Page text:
The myriad pockets offer plenty of space. In my "small" Cargo bag, I can easily fit: my Surface Pro 3 in a neoprene sleeve, Surface power brick and stylus, Microsoft Wedge mouse, eTauro mini USB dock, Canon EOS M camera, AT&T hotspot, 3.5-inch external hard drive, Jaybird headphones, plus various pens, thumb drives, cables, and packs of gum. And there are unused compartments.
Even with all of this stuff inside, the Cargo remains light and relatively slim. The adjustable shoulder strap allows me to wear this snug and to the back, like a bike messenger would, while rubberized pad keeps it in place while walking and moving around.
In addition to durability and usefulness, WaterField Designs' Cargo laptop bag just plain looks great. The high-end, black ballistic nylon suits any environment, be it for work or leisure. The wealth of trim options let you dictate how much or how little flare you want your bag to add.
The Cargo laptop bag has met, and exceeded, my expectations. Based on their other products that I have reviewed, I knew I would be getting a top-notch product. But truth be told, I was more than a little skeptical that any nylon bag could fully live up to a $229.00 price tag.
However, now that I have had a chance to experience the Cargo firsthand, I am pretty sure that it could have replaced and outlived the many laptop bags that I have owned over the years. When you take that into consideration, the price not only seems fair, but perhaps even a bargain.
As noted above, pricing for the Cargo starts at $229.00. The small bag with Cardinal leather trim that I reviewed goes for $259.00. You can choose the configuration that's right for you at WaterField Designs' website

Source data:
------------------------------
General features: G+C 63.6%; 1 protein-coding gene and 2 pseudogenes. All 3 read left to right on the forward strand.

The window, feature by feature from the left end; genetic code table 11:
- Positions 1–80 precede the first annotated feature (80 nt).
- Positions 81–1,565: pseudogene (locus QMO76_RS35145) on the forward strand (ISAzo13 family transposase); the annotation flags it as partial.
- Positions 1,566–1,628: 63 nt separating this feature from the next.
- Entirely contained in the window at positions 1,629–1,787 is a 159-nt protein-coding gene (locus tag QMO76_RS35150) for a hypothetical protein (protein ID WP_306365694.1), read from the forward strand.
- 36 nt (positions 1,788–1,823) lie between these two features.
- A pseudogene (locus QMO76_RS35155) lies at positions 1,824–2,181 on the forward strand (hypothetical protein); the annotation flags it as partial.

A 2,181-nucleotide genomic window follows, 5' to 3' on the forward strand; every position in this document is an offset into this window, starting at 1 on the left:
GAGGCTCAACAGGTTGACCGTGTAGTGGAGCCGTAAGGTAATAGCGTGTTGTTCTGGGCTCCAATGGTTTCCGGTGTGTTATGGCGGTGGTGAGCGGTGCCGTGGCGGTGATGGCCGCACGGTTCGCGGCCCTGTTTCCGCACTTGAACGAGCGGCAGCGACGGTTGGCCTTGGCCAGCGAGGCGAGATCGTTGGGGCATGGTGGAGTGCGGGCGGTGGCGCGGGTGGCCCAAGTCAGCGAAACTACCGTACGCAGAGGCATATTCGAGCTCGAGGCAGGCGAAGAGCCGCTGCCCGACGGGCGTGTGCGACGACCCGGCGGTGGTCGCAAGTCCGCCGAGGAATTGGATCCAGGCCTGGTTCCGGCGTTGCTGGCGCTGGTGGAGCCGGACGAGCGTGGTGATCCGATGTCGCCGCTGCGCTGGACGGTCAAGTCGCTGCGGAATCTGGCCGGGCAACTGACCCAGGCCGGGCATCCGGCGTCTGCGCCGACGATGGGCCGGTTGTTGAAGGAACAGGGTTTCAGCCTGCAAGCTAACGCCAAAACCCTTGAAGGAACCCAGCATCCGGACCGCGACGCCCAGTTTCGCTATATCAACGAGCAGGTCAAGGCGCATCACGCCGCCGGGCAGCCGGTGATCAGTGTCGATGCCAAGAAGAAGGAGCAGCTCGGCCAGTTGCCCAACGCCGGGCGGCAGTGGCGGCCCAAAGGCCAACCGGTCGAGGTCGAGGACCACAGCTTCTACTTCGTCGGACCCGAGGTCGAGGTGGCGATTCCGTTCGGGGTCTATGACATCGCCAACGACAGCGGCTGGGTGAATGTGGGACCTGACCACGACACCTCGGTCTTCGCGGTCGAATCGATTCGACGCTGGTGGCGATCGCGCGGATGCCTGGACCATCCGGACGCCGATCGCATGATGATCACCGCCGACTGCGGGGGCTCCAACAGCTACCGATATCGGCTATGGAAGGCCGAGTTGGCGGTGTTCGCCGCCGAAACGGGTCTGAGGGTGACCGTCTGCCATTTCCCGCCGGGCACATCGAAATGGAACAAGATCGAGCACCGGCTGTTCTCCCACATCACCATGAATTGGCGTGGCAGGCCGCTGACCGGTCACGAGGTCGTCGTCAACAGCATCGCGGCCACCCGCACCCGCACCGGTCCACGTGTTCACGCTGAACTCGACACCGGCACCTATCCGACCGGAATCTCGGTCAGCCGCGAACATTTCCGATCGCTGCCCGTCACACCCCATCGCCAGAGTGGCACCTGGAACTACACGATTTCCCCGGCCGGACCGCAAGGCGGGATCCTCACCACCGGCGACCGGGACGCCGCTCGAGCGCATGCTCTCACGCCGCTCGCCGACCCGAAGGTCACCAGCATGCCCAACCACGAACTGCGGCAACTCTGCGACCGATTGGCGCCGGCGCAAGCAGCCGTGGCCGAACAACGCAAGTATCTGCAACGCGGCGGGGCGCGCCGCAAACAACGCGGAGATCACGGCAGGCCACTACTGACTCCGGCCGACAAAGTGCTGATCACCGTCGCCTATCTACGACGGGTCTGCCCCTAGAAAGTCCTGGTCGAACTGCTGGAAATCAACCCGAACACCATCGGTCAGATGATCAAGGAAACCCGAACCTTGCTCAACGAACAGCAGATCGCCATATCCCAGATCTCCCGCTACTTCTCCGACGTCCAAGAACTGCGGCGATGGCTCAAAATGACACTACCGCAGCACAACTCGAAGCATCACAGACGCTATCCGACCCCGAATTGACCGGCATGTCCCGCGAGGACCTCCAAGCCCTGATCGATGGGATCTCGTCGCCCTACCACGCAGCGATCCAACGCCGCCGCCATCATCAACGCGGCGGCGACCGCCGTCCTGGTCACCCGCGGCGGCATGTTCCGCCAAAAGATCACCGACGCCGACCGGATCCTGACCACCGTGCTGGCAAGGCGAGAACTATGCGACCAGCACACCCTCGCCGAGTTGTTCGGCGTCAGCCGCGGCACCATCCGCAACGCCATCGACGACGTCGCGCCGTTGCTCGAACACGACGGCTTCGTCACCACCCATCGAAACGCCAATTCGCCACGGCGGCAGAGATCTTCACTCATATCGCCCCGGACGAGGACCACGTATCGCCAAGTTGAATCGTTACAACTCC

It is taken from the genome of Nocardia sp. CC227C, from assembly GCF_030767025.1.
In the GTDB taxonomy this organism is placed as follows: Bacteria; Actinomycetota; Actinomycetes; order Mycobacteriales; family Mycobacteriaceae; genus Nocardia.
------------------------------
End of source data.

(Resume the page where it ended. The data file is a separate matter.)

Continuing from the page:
I could use this for traveling!
Wow, looks nice.
I've had three over the years. They've always been supposed to be the Gold Standard, but I have never liked them. I've wanted to, but even the custom one I got was not really suitable. These days I use a Manhattan Portage bag (with the big red logo removed with prejudice).
Looks nice. In my personal case I have discovered I highly prefer backpacks. A strap over a single shoulder ends up just being uncomfortable for me.
Yes, like a man purse. However, a back pack makes getting at our tech goodies more difficult.
I switched from a laptop bag to a backpack, works so much better for traveling to work, taking flights, everything, really in my personal use. The real benefit is weight distribution on my shoulder and back.
I'll second the motion for sewed-on straps. I have had snap-on swivel straps part ways on a couple of bags, and the hardware is noisy or plastic (or both). Omitting it is a good idea. I don't get the zipper pocket on the bottom of the back--it looks like it would be uncomfortable, but then I'm used to wearing my bag cross-body (while on my bike) and if you wear it as a shoulder bag, that shouldn't be a problem.
I don't get the zipper pocket on the bottom of the backIt looks like it is for a luggage handle pass through. If you unzip the bottom of the pocket and open the Velcro at the top, the bag slides over a suitcase's extending handle. Some bags don't provide a way to close the bottom of the pass through. By providing the zipper they let you use it as a pass through or a pocket.
Genius! I bet you are right about it being a luggage passthrough. I added that in. Thanks!
Why have a laptop-bag only that only looks like a messengerbag, but isnt one? A bag with more space would have been preferred. worthless if u ask me.
They make three different sizes...
Alternatively there is always the $15 shoulder bag I bought from Monoprice a year and a half ago. It's nylon with built in padded sleeve, magazine pocket, expansion zipper and plenty of other pockets and pouches. It only comes in black and has no leather trim options, but it's a great bag.
Does it come in Denim ?
No, but it's coming soon :-/s
Good answer thanks